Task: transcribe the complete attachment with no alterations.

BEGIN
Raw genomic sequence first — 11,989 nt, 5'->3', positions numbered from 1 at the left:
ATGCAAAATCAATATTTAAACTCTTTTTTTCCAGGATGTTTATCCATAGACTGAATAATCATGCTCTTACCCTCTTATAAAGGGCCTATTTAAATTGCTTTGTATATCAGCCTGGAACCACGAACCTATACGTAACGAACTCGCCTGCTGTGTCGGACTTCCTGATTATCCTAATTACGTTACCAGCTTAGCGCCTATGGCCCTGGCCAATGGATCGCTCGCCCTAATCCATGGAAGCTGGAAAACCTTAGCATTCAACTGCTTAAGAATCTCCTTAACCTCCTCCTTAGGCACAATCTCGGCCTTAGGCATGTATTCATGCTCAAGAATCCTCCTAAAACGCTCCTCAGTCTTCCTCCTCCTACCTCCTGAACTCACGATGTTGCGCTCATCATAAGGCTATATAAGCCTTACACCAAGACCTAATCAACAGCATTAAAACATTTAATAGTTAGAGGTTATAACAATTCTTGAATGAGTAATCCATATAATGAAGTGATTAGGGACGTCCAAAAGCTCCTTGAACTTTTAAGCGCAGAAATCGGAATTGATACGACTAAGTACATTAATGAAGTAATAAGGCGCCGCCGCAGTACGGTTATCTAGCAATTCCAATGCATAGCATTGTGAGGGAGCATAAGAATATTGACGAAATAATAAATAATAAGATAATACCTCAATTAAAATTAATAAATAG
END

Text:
Raw genomic sequence first — 11,989 nt, 5'->3', positions numbered from 1 at the left:
ATGCAAAATCAATATTTAAACTCTTTTTTTCCAGGATGTTTATCCATAGACTGAATAATCATGCTCTTACCCTCTTATAAAGGGCCTATTTAAATTGCTTTGTATATCAGCCTGGAACCACGAACCTATACGTAACGAACTCGCCTGCTGTGTCGGACTTCCTGATTATCCTAATTACGTTACCAGCTTAGCGCCTATGGCCCTGGCCAATGGATCGCTCGCCCTAATCCATGGAAGCTGGAAAACCTTAGCATTCAACTGCTTAAGAATCTCCTTAACCTCCTCCTTAGGCACAATCTCGGCCTTAGGCATGTATTCATGCTCAAGAATCCTCCTAAAACGCTCCTCAGTCTTCCTCCTCCTACCTCCTGAACTCACGATGTTGCGCTCATCATAAGGCTATATAAGCCTTACACCAAGACCTAATCAACAGCATTAAAACATTTAATAGTTAGAGGTTATAACAATTCTTGAATGAGTAATCCATATAATGAAGTGATTAGGGACGTCCAAAAGCTCCTTGAACTTTTAAGCGCAGAAATCGGAATTGATACGACTAAGTACATTAATGAAGTAATAAGGCGCCGCCGCAGTACGGTTATCTAGCAATTCCAATGCATAGCATTGTGAGGGAGCATAAGAATATTGACGAAATAATAAATAATAAGATAATACCTCAATTAAAATTAATAAATAG